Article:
W.B. Saul High School seniors stand next to the windmill on the school’s exhibit, “Flowing in the Wind,” which won two awards at the 2017 PHS Philadelphia Flower Show, “Holland: Flowering the World.” From left, Leto Ford, of Northeast Philly; Joe Blockus, of Roxborough; Nate Teagle, of Mt. Airy; Cameron Whitehead, of Roxborough, and Na’im McKitthen, of Logan. (Photo by Sue Ann Rybak)

by Sue Ann Rybak

W.B. Saul High School for Agricultural Sciences in Roxborough, the largest agricultural school in the U.S., won two awards at this year’s PHS Philadelphia Flower Show, “Holland: Flowering the World,” which ran March 10 through 19 at the Pennsylvania Convention Center.
The school’s exhibit, “Flowing in the Wind,” won the American Horticultural Society’s Environmental Award, which is presented for an exhibit of horticultural excellence that best demonstrates the bond between horticulture and the environment, and inspires the viewer to beautify home and community through skillful design and appropriate plant material.

The school also won a PHS Silver Medal in the education category for receiving 95 or more points out of 100 in the criteria of design, educational value, horticulture and student participation.

Alan Jaffe, a spokesman for the Pennsylvania Horticulture Society (PHS), said this year’s flower show celebrates the beauty and resourcefulness of Dutch culture. He added that student exhibits in the educational category “explore Dutch innovations in land recovery, redirection and re-use of stormwater, creating new cultivars and other advances in environmental sustainability.”

Lisa Blum, who teaches Greenhouse Management and plant science at Saul High School, and Garth Schuler, who teaches landscape architectural, supervised the design and construction of the educational exhibit.

Nate Teagle, 17, of Mt. Airy, is just one of 75 horticulture students at Saul who participated in this year’s Flower Show. He said the 18’ x 28’, 504-square-foot exhibit, “Flowing in the Wind,” features colorful flowers, a wind mill, a bridge, dunes and a boat leaving the canal with coffee and spices. He said the design of the exhibit is based on the historic village of Zaanse Schans in the Netherlands.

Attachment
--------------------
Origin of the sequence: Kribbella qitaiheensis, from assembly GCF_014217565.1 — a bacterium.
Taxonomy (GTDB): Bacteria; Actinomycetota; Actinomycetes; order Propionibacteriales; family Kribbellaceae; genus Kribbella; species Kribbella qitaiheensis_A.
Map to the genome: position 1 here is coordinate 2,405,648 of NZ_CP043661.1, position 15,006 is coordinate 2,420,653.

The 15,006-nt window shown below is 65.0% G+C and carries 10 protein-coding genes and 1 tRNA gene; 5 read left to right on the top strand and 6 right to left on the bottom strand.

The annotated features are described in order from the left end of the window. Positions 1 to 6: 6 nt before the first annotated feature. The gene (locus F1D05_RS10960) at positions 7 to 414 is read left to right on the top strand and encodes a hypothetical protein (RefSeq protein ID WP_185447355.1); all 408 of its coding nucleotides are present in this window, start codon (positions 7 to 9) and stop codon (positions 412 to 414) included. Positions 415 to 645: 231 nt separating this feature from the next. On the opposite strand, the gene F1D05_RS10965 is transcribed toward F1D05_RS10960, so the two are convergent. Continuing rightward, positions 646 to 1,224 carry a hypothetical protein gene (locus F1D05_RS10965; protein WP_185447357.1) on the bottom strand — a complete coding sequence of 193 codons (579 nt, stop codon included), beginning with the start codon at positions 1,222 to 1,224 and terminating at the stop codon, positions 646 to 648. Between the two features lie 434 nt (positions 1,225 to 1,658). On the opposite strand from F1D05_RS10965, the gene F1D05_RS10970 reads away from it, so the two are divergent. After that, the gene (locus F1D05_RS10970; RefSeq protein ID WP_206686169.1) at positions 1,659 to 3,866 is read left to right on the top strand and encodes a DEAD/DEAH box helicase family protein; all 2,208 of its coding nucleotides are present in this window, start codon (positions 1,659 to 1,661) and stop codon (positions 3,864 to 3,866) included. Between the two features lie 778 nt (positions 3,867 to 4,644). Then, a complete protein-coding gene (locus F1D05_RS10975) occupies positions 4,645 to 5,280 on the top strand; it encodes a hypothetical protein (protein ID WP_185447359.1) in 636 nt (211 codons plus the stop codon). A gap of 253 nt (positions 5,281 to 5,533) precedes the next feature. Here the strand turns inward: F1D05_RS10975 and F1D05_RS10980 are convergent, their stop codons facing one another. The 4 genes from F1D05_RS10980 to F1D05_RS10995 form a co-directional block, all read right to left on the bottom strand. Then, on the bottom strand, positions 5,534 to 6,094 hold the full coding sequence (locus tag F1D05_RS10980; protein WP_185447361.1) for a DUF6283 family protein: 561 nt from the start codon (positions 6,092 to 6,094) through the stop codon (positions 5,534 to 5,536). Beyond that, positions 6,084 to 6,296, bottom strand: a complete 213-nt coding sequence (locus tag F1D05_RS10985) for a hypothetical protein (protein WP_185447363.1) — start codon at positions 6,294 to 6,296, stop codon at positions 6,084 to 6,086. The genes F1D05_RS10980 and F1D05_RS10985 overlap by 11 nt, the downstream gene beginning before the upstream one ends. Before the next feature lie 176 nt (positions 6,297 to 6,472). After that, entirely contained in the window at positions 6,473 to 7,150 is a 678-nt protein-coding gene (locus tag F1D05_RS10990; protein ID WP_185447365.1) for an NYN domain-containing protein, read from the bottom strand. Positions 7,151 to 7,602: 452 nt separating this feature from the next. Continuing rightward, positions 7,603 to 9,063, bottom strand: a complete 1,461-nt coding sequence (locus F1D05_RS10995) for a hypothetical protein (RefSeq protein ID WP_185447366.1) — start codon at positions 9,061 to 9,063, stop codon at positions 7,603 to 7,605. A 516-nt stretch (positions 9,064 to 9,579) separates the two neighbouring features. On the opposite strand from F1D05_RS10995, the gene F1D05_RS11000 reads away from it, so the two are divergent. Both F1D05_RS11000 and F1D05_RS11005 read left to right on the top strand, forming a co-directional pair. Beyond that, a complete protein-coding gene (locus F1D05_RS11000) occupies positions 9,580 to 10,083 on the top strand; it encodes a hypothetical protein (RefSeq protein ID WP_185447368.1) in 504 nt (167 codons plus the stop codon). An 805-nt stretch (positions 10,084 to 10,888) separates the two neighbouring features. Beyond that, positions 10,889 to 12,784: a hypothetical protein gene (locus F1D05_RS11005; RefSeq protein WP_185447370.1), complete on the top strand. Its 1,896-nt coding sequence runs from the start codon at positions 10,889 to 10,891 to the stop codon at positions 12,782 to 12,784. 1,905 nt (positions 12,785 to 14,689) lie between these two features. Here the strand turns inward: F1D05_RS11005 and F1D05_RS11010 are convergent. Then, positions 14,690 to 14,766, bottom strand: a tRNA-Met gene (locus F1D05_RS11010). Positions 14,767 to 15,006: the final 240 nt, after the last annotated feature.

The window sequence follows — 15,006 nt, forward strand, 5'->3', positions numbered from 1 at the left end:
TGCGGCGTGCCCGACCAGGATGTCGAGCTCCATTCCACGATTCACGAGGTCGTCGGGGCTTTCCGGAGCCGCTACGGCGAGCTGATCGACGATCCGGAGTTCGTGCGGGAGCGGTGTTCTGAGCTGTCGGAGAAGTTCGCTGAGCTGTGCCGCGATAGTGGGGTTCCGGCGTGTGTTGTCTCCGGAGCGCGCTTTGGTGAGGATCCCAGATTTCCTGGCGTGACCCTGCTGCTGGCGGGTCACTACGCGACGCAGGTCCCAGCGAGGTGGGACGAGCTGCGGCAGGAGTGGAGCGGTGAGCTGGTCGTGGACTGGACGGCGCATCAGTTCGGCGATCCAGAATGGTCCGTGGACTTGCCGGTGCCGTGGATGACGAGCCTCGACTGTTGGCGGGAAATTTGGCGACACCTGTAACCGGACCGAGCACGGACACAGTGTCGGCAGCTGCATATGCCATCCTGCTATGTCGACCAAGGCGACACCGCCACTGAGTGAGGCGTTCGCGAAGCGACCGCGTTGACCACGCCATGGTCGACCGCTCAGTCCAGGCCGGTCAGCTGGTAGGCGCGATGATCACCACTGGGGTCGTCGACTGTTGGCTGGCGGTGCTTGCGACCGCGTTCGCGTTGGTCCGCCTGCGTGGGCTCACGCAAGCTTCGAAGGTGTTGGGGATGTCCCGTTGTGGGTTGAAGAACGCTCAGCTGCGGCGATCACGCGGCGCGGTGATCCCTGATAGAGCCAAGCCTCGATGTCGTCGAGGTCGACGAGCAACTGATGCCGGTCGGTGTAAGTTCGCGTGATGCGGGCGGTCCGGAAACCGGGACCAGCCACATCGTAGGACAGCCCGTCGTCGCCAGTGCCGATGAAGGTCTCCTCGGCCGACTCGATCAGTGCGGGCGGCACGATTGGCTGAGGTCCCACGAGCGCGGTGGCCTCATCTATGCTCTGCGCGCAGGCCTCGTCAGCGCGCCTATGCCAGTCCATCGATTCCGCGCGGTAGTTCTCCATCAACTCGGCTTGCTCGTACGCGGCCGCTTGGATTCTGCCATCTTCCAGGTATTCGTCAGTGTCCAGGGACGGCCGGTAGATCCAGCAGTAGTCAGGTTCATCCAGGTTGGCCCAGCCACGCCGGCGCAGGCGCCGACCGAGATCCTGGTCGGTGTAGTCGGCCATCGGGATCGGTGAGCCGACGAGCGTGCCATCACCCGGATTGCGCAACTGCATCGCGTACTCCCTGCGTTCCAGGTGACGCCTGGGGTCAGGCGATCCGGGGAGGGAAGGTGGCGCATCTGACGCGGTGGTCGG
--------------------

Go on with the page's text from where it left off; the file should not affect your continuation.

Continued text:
Schuler said the small town is named after the Zaanse River, which runs through the city and was the main source of transportation. “It is often referred to as ‘The City of Windmills,” he said. “Students’ artwork on various famous paintings can be seen throughout the exhibit. We feel honored to be included in the Flower Show. Saul High School is one of only two high schools in the educational exhibit category, and the other schools are all colleges.”

He added that despite operating on a “shoestring budget of $5,000,” Saul consistently wins awards against their competitors including Delaware Valley University, Temple University Ambler, the University of Delaware, Williamson College of Trades, Mercer County Community College and the Horticulture Academy at Abraham Lincoln High School.

Last year the school’s exhibit, “Wander Inn to the Valley,” also won the American Horticultural Society Environmental Award. “Almost everyone who walks by is surprised to learn that this is a high school exhibit,” said Teagle, who plans to study Landscape Contracting at Penn State in the fall. “Saul is an extraordinary school. It’s rare that you have an opportunity like this. To be able to say that I participated in the Philadelphia Flower Show, the largest indoor horticulture show in the nation, is something I am going to cherish for a long time.”

For more information, visit http://webgui.phila.k12.pa.us/schools/s/saul/